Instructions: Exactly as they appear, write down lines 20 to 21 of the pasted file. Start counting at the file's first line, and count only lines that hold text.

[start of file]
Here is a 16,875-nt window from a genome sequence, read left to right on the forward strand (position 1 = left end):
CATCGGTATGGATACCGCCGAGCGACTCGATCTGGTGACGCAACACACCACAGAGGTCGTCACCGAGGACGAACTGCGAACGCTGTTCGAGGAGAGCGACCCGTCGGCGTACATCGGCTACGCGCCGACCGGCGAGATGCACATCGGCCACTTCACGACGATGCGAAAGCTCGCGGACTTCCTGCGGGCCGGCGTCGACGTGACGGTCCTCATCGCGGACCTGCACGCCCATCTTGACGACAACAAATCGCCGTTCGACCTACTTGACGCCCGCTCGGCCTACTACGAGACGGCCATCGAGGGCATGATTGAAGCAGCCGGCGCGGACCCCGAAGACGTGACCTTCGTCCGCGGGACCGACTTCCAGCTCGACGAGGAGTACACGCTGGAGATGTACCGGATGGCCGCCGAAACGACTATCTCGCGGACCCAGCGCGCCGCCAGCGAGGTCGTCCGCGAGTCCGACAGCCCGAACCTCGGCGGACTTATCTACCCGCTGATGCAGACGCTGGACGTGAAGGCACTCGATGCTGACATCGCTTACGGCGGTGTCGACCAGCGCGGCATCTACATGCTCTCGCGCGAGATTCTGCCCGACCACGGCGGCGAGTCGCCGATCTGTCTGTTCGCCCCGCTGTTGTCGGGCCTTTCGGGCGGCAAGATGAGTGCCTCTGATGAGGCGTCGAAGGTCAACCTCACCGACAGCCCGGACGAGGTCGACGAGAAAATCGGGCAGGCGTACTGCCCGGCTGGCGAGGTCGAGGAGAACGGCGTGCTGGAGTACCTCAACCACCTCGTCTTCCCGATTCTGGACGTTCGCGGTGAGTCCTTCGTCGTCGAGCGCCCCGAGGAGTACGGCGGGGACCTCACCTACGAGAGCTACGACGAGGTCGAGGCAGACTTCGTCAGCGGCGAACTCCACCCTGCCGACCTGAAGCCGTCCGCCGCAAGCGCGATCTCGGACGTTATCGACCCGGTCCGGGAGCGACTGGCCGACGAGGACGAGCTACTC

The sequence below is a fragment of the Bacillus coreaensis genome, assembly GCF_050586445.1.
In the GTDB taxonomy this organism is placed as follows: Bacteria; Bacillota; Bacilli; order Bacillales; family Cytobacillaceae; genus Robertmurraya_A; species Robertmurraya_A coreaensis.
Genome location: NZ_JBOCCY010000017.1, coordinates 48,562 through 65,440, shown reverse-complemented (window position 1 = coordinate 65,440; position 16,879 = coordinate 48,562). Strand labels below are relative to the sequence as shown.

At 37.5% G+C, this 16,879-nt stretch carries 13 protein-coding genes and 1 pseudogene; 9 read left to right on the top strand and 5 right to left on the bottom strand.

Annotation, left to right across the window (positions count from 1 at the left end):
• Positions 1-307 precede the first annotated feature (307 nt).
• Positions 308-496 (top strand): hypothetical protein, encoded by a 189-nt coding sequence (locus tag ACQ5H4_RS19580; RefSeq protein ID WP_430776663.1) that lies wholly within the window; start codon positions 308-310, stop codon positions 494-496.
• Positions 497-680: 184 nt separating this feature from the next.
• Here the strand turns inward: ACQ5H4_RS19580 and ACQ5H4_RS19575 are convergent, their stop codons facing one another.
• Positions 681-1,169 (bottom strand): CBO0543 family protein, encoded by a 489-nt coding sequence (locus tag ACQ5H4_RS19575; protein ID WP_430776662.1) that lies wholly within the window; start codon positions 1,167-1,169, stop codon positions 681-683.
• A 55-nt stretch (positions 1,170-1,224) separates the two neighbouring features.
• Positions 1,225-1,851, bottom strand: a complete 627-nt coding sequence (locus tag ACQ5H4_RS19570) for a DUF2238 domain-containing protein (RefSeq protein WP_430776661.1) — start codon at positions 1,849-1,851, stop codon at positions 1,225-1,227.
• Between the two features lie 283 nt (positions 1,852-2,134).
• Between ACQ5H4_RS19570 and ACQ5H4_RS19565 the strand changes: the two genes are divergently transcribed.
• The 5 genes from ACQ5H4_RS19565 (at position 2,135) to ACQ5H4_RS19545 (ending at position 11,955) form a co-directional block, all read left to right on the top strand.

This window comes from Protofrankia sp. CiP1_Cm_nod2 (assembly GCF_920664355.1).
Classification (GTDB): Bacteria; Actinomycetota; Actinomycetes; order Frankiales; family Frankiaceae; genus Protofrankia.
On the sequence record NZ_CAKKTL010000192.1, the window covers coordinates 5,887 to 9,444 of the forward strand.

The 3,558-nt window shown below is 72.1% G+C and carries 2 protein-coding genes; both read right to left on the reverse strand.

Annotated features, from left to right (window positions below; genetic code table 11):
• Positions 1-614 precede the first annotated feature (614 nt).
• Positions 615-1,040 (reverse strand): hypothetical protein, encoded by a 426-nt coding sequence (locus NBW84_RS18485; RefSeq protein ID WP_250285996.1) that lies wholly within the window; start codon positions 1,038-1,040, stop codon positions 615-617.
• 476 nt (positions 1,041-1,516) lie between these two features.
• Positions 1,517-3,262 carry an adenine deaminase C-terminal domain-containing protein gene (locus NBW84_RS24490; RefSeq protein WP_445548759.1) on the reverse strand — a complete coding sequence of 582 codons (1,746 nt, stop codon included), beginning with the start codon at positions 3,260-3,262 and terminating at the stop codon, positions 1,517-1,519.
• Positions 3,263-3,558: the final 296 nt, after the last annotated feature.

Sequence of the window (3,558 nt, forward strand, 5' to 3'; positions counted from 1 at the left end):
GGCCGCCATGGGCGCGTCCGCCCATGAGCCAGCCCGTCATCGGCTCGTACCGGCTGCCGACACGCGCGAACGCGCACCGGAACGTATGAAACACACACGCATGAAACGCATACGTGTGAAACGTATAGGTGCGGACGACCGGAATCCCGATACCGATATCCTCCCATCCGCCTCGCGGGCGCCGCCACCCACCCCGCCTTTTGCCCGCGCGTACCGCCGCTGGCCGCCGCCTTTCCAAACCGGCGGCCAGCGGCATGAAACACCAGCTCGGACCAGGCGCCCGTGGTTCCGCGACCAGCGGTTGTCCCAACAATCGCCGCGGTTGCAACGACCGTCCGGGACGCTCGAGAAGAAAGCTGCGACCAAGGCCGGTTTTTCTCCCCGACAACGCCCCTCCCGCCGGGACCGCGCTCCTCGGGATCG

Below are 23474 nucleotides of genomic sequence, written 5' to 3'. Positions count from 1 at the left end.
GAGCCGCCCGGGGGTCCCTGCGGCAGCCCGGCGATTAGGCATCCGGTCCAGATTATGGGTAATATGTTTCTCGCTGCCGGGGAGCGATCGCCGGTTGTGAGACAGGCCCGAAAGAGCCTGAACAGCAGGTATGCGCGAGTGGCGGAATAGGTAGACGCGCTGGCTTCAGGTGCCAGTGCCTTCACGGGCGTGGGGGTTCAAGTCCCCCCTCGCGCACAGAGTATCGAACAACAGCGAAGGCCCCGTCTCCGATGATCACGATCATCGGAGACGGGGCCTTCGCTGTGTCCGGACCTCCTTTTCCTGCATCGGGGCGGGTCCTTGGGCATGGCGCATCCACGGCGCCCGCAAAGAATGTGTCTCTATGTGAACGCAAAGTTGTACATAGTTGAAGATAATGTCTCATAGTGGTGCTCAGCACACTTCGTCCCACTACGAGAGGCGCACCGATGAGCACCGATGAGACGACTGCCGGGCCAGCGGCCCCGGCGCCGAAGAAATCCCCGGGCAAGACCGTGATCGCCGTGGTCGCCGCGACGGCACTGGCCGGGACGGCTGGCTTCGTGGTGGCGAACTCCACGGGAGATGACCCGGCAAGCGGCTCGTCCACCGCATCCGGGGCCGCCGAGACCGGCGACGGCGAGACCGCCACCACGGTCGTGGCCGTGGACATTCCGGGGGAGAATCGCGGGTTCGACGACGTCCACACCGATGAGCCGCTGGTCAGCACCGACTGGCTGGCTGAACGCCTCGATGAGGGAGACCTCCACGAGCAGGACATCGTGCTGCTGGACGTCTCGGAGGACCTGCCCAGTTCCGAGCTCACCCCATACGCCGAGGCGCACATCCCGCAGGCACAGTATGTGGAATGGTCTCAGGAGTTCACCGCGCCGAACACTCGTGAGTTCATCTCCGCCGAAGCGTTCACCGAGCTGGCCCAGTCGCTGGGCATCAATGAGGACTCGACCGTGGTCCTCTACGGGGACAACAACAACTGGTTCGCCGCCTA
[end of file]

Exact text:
On the sequence record NZ_CAKKTL010000192.1, the window covers coordinates 5,887 to 9,444 of the forward strand.

The 3,558-nt window shown below is 72.1% G+C and carries 2 protein-coding genes; both read right to left on the reverse strand.